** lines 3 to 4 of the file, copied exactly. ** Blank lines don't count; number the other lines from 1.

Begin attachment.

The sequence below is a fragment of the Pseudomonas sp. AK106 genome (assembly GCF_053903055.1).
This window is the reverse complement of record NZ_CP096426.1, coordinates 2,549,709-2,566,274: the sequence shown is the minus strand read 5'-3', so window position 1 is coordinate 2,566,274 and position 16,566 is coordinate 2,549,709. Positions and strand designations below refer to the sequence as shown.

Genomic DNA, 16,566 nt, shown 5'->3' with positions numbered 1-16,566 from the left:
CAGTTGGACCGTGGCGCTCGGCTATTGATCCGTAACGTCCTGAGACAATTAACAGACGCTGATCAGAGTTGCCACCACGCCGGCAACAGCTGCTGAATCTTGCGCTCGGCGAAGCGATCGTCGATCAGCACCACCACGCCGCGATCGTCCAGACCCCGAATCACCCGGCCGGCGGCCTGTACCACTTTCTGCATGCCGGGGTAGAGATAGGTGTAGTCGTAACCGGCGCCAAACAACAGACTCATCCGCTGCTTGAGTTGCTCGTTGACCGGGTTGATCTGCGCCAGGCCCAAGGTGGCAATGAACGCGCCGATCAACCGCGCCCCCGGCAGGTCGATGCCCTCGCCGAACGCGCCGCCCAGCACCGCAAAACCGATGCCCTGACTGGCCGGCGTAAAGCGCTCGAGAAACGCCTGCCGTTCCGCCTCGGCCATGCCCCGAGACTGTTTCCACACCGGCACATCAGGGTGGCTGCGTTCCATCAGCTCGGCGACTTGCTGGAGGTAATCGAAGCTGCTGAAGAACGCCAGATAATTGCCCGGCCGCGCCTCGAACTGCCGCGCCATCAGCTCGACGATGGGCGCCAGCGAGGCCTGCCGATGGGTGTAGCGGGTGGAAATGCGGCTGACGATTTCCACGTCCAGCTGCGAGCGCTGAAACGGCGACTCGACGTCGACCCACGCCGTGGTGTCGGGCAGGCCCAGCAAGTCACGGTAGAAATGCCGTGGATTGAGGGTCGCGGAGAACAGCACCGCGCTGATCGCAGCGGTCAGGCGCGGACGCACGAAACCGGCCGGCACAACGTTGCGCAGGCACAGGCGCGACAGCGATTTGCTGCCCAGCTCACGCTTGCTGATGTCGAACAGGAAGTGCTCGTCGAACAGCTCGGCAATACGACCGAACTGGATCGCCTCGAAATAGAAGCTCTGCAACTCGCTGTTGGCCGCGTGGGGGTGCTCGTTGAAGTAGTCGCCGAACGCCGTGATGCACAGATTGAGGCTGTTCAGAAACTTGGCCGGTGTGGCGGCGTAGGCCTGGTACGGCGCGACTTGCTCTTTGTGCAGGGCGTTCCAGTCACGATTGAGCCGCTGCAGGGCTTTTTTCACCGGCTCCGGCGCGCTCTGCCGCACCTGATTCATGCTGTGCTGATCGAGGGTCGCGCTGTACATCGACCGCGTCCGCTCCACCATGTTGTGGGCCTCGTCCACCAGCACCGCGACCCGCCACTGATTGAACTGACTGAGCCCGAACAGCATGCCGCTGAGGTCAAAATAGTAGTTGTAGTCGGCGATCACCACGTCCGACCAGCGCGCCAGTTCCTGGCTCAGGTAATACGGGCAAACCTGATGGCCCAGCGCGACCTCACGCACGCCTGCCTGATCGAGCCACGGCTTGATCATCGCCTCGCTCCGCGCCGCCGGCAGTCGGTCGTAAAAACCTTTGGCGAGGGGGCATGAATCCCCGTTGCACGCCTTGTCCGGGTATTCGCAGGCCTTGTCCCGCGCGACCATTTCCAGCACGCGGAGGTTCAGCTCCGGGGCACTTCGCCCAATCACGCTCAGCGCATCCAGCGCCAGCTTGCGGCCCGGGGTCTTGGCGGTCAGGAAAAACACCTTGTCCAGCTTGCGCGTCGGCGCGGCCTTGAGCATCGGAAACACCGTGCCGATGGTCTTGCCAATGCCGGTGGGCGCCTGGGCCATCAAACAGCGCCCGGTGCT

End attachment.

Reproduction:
Genomic DNA, 16,566 nt, shown 5'->3' with positions numbered 1-16,566 from the left:
CAGTTGGACCGTGGCGCTCGGCTATTGATCCGTAACGTCCTGAGACAATTAACAGACGCTGATCAGAGTTGCCACCACGCCGGCAACAGCTGCTGAATCTTGCGCTCGGCGAAGCGATCGTCGATCAGCACCACCACGCCGCGATCGTCCAGACCCCGAATCACCCGGCCGGCGGCCTGTACCACTTTCTGCATGCCGGGGTAGAGATAGGTGTAGTCGTAACCGGCGCCAAACAACAGACTCATCCGCTGCTTGAGTTGCTCGTTGACCGGGTTGATCTGCGCCAGGCCCAAGGTGGCAATGAACGCGCCGATCAACCGCGCCCCCGGCAGGTCGATGCCCTCGCCGAACGCGCCGCCCAGCACCGCAAAACCGATGCCCTGACTGGCCGGCGTAAAGCGCTCGAGAAACGCCTGCCGTTCCGCCTCGGCCATGCCCCGAGACTGTTTCCACACCGGCACATCAGGGTGGCTGCGTTCCATCAGCTCGGCGACTTGCTGGAGGTAATCGAAGCTGCTGAAGAACGCCAGATAATTGCCCGGCCGCGCCTCGAACTGCCGCGCCATCAGCTCGACGATGGGCGCCAGCGAGGCCTGCCGATGGGTGTAGCGGGTGGAAATGCGGCTGACGATTTCCACGTCCAGCTGCGAGCGCTGAAACGGCGACTCGACGTCGACCCACGCCGTGGTGTCGGGCAGGCCCAGCAAGTCACGGTAGAAATGCCGTGGATTGAGGGTCGCGGAGAACAGCACCGCGCTGATCGCAGCGGTCAGGCGCGGACGCACGAAACCGGCCGGCACAACGTTGCGCAGGCACAGGCGCGACAGCGATTTGCTGCCCAGCTCACGCTTGCTGATGTCGAACAGGAAGTGCTCGTCGAACAGCTCGGCAATACGACCGAACTGGATCGCCTCGAAATAGAAGCTCTGCAACTCGCTGTTGGCCGCGTGGGGGTGCTCGTTGAAGTAGTCGCCGAACGCCGTGATGCACAGATTGAGGCTGTTCAGAAACTTGGCCGGTGTGGCGGCGTAGGCCTGGTACGGCGCGACTTGCTCTTTGTGCAGGGCGTTCCAGTCACGATTGAGCCGCTGCAGGGCTTTTTTCACCGGCTCCGGCGCGCTCTGCCGCACCTGATTCATGCTGTGCTGATCGAGGGTCGCGCTGTACATCGACCGCGTCCGCTCCACCATGTTGTGGGCCTCGTCCACCAGCACCGCGACCCGCCACTGATTGAACTGACTGAGCCCGAACAGCATGCCGCTGAGGTCAAAATAGTAGTTGTAGTCGGCGATCACCACGTCCGACCAGCGCGCCAGTTCCTGGCTCAGGTAATACGGGCAAACCTGATGGCCCAGCGCGACCTCACGCACGCCTGCCTGATCGAGCCACGGCTTGATCATCGCCTCGCTCCGCGCCGCCGGCAGTCGGTCGTAAAAACCTTTGGCGAGGGGGCATGAATCCCCGTTGCACGCCTTGTCCGGGTATTCGCAGGCCTTGTCCCGCGCGACCATTTCCAGCACGCGGAGGTTCAGCTCCGGGGCACTTCGCCCAATCACGCTCAGCGCATCCAGCGCCAGCTTGCGGCCCGGGGTCTTGGCGGTCAGGAAAAACACCTTGTCCAGCTTGCGCGTCGGCGCGGCCTTGAGCATCGGAAACACCGTGCCGATGGTCTTGCCAATGCCGGTGGGCGCCTGGGCCATCAAACAGCGCCCGGTGCT